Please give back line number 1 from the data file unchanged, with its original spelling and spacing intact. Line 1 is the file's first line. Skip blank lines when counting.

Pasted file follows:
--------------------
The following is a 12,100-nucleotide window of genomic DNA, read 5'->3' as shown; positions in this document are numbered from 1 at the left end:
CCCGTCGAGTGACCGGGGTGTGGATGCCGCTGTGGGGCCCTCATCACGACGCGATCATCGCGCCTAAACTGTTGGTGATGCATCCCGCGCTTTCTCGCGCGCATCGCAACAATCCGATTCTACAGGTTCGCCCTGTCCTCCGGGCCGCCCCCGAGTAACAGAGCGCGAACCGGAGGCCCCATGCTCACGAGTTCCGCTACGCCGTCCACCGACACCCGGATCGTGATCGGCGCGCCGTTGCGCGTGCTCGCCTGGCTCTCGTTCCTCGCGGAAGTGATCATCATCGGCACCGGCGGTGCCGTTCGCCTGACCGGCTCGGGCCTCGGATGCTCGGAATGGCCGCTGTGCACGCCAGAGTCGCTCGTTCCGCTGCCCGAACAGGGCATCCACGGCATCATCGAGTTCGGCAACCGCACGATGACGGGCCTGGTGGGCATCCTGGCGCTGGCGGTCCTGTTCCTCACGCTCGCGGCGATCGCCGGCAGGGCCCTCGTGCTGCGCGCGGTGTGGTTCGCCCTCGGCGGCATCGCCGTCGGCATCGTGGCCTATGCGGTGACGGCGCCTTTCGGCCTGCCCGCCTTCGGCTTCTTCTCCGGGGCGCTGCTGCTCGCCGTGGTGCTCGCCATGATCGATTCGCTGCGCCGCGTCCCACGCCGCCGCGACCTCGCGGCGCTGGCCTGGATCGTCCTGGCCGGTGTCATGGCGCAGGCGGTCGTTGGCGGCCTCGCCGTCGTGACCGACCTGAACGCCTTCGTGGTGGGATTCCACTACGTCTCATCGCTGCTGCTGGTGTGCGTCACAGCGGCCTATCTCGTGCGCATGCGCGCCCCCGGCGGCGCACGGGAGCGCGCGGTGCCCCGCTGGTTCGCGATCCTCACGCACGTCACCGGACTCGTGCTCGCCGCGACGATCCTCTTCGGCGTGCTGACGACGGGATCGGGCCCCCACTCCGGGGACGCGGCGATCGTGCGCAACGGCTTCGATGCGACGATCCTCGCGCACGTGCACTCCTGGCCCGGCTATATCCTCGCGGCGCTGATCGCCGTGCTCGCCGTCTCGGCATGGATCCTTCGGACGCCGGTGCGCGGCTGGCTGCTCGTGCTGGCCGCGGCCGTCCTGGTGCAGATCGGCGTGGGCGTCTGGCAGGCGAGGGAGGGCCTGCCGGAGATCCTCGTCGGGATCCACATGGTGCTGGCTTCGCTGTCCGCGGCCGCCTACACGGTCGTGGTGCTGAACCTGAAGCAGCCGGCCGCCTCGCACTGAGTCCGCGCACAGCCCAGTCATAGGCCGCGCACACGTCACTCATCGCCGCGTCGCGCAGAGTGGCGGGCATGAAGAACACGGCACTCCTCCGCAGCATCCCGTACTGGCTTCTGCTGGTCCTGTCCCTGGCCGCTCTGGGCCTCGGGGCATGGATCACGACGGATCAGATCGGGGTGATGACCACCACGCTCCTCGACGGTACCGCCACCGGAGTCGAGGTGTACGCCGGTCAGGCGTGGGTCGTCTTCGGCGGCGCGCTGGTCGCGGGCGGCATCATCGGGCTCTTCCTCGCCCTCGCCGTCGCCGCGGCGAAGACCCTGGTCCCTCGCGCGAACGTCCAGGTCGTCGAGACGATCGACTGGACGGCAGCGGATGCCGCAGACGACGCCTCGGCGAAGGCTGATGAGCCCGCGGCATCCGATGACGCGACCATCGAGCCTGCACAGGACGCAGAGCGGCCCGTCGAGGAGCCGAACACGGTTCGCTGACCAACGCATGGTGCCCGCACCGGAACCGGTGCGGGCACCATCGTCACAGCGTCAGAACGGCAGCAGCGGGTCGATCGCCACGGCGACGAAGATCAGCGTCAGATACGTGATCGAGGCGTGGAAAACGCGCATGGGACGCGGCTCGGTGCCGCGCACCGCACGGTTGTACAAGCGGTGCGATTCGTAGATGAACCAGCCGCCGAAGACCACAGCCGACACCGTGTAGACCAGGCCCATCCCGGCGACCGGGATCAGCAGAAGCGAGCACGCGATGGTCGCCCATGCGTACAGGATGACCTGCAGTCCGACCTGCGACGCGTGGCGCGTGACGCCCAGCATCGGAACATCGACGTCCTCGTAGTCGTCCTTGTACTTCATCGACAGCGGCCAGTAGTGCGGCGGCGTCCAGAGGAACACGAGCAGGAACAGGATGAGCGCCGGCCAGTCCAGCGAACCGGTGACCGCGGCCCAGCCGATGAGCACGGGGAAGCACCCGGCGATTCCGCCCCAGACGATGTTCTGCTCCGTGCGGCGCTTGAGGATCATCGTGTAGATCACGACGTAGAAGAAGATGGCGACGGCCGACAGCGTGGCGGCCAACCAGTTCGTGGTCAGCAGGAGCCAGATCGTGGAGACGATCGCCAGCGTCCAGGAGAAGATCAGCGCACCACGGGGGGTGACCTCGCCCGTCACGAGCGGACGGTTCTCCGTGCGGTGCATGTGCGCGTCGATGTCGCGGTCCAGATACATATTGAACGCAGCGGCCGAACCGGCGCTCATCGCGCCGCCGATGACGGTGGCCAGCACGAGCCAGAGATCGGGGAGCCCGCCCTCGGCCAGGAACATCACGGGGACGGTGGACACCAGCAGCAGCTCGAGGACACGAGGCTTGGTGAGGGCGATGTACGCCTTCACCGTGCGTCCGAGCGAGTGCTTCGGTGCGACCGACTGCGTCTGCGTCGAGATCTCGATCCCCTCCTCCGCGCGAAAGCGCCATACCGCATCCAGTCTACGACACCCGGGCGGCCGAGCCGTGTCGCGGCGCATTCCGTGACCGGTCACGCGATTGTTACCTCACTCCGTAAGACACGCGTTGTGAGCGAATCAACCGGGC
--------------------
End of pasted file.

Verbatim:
The following is a 12,100-nucleotide window of genomic DNA, read 5'->3' as shown; positions in this document are numbered from 1 at the left end: